Whoops! Because clearly, without assumption (1), the argument fails instantly. But with it, the conclusion contradicts the premises. Wow, this argument is way worse than I thought. And I already thought it was bad.

It seems to be rather like the stolen concept idea. I use your world view to prove mine is actually true.

That's a funny way of putting it. Laugh out load I feel like it failed instantly even with premise one, simply because it unnecessarily added premise four, which there is no need to add to an argument such as this.

It was so good until its final presupposition, and honestly, without it, it makes so much more sense.

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19-05-2017, 09:50 PM
RE: Why nothing is cosmologically fine-tuned.
Right! It kind of feels like dipping in and out of reality. Are we talking actual things, or fairy land nonsense? You can't combine both in an argument and come up with anything sensible. If it's fairy land rules, then you can forget any kind of logic for a start.

I have a website here which discusses the issues and terminology surrounding religion and atheism. It's hopefully user friendly to all.
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20-05-2017, 04:42 AM
RE: Why nothing is cosmologically fine-tuned.
(15-05-2017 03:25 PM)Cosmo Wrote:  I'm just tired of seeing this "fine-tuning" argument from math out there.

Since moving to Atheist Attleboro from Phucking Phoenix, I have limited my exposure to religious nonsense to essentially this site. And myself, 'cause I'm religious nonsense. For instance the cosmos of my Gwynnies is definitely fine tuned by design. Tongue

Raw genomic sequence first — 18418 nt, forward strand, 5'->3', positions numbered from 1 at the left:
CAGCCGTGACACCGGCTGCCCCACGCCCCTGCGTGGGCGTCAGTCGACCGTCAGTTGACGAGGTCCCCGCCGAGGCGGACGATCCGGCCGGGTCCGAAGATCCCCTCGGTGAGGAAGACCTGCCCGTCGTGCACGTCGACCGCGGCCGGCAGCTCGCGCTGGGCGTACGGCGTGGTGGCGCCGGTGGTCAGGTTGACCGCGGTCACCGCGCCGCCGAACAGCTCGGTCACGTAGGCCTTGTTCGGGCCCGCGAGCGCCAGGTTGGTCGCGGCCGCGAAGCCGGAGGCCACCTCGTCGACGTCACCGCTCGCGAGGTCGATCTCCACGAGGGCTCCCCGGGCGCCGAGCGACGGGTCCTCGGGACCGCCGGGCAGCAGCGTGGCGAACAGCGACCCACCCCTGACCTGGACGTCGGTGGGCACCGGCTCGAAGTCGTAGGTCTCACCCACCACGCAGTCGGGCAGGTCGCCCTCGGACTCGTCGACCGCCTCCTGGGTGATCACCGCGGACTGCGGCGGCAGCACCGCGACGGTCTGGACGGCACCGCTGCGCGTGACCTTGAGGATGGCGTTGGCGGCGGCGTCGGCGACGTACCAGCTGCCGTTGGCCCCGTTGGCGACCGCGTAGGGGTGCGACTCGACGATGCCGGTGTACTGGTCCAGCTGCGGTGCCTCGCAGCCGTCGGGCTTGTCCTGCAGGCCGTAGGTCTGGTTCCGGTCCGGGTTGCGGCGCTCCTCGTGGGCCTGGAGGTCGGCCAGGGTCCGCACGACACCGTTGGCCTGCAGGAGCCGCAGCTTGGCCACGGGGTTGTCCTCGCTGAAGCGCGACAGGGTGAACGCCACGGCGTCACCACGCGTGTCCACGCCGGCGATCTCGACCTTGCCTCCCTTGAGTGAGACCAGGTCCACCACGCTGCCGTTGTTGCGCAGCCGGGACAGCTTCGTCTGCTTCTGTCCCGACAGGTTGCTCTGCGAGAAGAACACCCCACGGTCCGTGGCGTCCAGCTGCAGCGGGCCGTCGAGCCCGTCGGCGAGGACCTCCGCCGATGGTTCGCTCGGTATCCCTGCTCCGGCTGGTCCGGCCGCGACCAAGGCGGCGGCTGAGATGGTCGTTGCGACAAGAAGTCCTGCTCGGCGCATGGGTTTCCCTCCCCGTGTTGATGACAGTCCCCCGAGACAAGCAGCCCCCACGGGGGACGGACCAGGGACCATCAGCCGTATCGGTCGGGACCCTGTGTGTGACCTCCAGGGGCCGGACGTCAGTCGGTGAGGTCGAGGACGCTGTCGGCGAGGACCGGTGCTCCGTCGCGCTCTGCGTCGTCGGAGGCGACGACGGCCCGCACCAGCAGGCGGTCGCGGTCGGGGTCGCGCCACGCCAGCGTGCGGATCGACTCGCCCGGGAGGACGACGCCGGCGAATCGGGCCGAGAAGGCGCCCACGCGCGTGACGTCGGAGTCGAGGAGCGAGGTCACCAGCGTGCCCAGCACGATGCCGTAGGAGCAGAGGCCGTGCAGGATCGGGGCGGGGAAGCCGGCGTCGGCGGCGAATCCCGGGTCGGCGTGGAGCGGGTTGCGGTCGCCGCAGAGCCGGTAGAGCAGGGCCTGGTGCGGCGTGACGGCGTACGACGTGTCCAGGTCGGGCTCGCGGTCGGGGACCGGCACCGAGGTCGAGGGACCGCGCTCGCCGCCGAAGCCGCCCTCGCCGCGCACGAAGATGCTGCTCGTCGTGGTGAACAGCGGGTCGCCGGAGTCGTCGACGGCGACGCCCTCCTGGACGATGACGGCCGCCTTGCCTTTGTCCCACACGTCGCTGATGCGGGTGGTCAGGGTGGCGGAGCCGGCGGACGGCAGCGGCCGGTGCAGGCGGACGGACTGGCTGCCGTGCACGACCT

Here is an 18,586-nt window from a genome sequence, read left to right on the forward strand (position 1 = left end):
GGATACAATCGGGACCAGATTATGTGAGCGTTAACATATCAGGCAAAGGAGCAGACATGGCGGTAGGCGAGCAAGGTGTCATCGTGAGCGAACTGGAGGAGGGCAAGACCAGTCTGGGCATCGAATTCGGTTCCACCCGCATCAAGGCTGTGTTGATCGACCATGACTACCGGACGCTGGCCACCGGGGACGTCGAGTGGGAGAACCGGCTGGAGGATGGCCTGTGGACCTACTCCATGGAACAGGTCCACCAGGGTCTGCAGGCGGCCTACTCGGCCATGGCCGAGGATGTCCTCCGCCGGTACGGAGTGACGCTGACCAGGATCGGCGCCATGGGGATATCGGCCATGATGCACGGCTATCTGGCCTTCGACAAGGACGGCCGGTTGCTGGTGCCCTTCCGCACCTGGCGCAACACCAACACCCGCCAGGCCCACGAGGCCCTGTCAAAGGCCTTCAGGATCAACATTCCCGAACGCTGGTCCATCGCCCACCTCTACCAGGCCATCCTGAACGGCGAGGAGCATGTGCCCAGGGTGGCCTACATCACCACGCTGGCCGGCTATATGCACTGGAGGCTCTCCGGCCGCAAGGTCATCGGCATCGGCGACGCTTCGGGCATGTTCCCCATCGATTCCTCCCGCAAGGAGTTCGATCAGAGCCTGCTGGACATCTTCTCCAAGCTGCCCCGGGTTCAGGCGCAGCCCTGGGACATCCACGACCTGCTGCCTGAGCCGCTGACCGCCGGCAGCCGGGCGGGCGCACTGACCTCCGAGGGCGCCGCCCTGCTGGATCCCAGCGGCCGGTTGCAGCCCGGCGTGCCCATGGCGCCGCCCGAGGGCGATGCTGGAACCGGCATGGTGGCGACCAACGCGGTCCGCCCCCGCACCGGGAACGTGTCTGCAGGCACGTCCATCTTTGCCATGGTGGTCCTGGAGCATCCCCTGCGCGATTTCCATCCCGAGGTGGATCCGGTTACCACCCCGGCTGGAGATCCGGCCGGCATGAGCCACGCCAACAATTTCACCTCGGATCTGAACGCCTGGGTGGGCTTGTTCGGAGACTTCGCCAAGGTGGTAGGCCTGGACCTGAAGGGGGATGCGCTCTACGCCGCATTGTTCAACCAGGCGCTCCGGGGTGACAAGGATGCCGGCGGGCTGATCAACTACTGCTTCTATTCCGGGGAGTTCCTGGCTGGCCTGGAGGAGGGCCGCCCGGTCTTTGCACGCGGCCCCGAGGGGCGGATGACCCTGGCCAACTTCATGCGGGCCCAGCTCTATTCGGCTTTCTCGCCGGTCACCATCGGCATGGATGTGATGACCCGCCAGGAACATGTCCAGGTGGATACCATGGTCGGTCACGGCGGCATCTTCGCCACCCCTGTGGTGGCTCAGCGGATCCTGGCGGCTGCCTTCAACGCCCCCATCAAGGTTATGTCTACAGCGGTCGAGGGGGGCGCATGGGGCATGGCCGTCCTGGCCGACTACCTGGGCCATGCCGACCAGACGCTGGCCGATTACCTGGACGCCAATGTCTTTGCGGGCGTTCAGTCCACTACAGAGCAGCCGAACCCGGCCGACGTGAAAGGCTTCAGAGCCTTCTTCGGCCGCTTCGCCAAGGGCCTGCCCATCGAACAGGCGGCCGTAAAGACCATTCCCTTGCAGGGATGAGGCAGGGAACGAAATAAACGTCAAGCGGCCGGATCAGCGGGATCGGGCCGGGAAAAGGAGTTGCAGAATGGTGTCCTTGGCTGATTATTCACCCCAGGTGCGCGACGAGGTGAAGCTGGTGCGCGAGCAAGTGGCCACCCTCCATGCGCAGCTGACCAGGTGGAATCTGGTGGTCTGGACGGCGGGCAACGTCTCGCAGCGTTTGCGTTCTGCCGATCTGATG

A lot of people do the same shit without conscious realization, they interpret the world while conveniently forgetting the interpreter.

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20-05-2017, 10:30 AM
RE: Why nothing is cosmologically fine-tuned.
If a finely tuned universe produces life and you see these two events connected intimately, then what does a finely tuned engine produce ?

The gasoline must have a finely tuned ratio of elements & compounds for the engine to function at it's perfect state.

The ignition is turned on.
A fine gas like mist ignites from a spark in each cylinder.
The engine comes to life and a mighty roar erupts from the sound as gases are expelled from the tail pipe.
The heat from the engine increases.
Coolant circulates to keep the engine from overheating.
A thousand more things happen and change over time from ignition to full rev to when it's turned off.

What product in all of this fine tuning can we relate to life emerging on a planet ?

Is it the sound ?
Is it the precise levels of CO2 or water vapor that exit the exhaust ?
Is it the temperature of the engine as it reaches it's hottest level ?

Or maybe it's the tiny bit of mold that has grown on the seat cushions inside the car that has nothing to do with how finely tuned the engine is ?